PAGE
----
I headed out to try them out only to be frustrated a couple of times to find them closed so I called and found out the current hours (only 2pm to 10pm, Friday thru Sunday). I showed up about 2:30 on a Friday afternoon and there was no one in sight. Later is better, here; in fact, though you can't count on them to be open precisely by 2pm you'll often find them open past 10pm; the two times I've been I asked how late they'd been open the night before and the answers were 12 Midnight and 1am.


I talked to Chely himself, a wrecker driver during the week who is not as old as his graying hair and beard make him seem; he asked me my name on the phone and where I was from, which I thought was a little strange. Then, when I got there, he asked again (and recognized me from my call). But don't worry if you can't name some town on the island you hail from, you'll be welcome here, as I was. As another customer explained to me as we stood around chatting, Puerto Ricans are very outgoing and like to talk; I observed that's generally true of Texans, too, and we should get along famously.

On my first visit I tried the arroz con gandules, rice with pigeon peas, capers, stuffed olives, considered by some the national dish, with pernil. The rice was rich, flavorful, great, but the pernil was even better. I watched as she (I presume Chely's wife, who does most of the cooking inside the trailer) kept slicing pieces off the roast for my plate, even pulling out another knife at one point to cut through the crispy skin, and worried there might not be enough for the rest of the evening but then I realized it was not my problem. This was just sublime; I couldn't stop taking more bites of the pile of meat on the plate though it was obviously enough for two.

And of all the variations of rice and peas popular in Caribbean cuisine, I like the Puerto Rican version best I've decided after just one sample but this is one of the items prepared ahead of time and warmed up in a microwave so it wasn't as good as it could have been.

I saw the pinchos being cooked by Chely over mesquite charcoal on a grill; trust me, there's lots more meat on them than the picture on the trailer indicates. I also saw pinchos de pollo being consumed - they seem to be the most popular - and they looked great. Unfortunately no one was a sharer. I also saw fried pies - didn't get the name of them - a corn meal like batter with cheese filling that looked more like the cheese was incorporated into the dough rather than stuffed in a pocket.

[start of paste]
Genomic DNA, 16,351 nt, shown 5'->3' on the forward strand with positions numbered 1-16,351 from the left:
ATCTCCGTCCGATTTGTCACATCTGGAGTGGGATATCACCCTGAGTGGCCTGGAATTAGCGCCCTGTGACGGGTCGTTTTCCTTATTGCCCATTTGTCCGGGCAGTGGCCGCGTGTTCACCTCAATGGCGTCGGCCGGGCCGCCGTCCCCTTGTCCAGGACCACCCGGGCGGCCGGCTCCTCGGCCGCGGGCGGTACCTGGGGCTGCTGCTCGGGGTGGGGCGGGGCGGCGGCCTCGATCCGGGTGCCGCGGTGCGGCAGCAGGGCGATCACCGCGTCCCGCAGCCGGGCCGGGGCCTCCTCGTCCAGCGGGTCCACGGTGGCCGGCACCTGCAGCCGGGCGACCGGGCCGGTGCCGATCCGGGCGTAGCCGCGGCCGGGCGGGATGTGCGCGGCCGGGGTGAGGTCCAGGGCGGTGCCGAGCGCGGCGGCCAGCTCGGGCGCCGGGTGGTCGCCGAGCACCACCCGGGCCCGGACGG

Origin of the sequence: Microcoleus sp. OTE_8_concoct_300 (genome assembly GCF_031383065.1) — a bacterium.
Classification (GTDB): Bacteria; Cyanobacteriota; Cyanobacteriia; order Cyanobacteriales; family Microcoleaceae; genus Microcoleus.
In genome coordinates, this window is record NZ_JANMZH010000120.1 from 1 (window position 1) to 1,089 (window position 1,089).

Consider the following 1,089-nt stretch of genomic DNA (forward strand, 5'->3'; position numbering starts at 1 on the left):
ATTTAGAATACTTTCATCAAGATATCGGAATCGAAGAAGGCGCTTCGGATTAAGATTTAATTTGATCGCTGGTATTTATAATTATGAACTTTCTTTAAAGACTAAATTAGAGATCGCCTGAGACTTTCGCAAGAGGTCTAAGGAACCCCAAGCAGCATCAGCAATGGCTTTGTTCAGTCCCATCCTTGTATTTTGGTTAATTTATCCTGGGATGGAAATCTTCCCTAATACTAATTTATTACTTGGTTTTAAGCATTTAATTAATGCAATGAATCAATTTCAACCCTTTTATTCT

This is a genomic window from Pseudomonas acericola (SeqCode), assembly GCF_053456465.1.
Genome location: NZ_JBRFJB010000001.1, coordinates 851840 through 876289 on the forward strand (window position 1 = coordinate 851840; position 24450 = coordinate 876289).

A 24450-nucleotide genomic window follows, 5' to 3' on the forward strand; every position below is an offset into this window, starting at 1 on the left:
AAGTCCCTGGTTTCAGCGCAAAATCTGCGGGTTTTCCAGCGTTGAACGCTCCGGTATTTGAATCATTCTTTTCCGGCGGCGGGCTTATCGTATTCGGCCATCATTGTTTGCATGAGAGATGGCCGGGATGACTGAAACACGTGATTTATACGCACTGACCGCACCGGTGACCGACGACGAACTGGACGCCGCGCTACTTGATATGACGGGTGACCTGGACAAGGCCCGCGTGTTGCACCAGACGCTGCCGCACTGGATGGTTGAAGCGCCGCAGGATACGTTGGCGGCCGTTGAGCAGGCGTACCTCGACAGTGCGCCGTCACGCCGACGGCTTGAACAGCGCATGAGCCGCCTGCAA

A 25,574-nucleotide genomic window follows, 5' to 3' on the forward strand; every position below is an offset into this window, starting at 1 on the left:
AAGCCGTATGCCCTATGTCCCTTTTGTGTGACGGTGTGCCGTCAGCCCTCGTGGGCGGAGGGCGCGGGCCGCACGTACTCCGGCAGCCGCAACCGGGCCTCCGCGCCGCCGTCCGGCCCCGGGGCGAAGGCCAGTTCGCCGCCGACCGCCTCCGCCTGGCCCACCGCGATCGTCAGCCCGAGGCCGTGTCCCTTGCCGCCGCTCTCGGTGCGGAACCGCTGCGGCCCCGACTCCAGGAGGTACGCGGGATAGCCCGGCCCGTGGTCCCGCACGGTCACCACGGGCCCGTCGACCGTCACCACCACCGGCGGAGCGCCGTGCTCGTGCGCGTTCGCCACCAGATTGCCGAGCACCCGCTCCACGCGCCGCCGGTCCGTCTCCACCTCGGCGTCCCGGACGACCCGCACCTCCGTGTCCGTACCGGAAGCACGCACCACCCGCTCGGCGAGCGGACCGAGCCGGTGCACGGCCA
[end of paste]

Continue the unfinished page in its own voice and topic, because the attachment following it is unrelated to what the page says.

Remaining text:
I inquired about the cuajito, defined online as pork belly (buche) in a spicy sauce. Chely said pancha de puerco as he rubbed his considerable tummy and offered me a sample. I'd say the sauce is savory, not spicy, but there is hot sauce (Louisiana brand) on the table. I loved this; definitely better than beef tripe.

I've also tried the Mofongo y carne frita which Chely says is his best dish but I just don't get mofongo and I didn't care for the carne frita (fried pork cubes) nearly as much as the pernil.

When I had first approached the window on my first visit I had noticed a baseball bat across one of the cabinet tops inside and I wondered if things sometimes got a little rowdy later in the evening. As I was standing around chatting with another customer, Chely stuck his head out the window and called me over to witness the mashing of the plantains for the mofongo. Inside I saw a beautiful wooden mortar, about a foot tall with 1 inch thick sides, sitting on a chair. It was apparent the pestle that came with it was barely long enough to stick out the top and using it would result in seriously scuffed knuckles; hence the baseball bat, which allows for two-fisted pulverizing action as the fried slices of plantain are ladled into the mortar.

The trailer can be missed easily if you're hurrying along on Highway 6, partially obscured by trees in a mostly vacant shopping center parking lot, but when they're open there'll be a line of Puerto Rican flags staked out along the highway and you can't miss it. Later is better, for sure, given the heat these days. Both times I've been it was late afternoon and it was sweltering, even under the shade provided by some young trees. Take advantage of the late hours and go after it starts to cool off. This is not fast food; I've waited 25-35 minutes for my order. I have seen lots of people coming up to pick up to-go orders and more than one picking up something called in but eating on site.

BTW, I asked another customer about the Puertorrican community here and why there aren't more and he said, in essence, they're coming. Puerto Ricans have mostly emigrated to Miami, then, NYC, then Orlando, but now they're discovering Houston, drawn first by the Space Center, then the Medical Center and now the petro-chemical industry. This is just fine with me, so long as there are more cooks and restauranteurs in the mix, not just astronauts, doctors, scientists and engineers

El Mofongo Boricua on Facebook - there's not much on the page and the hours are wrong. The current hours, as of this post, are Friday-Saturday-Sunday, 2pm to 10pm, but as noted above they tend to run late.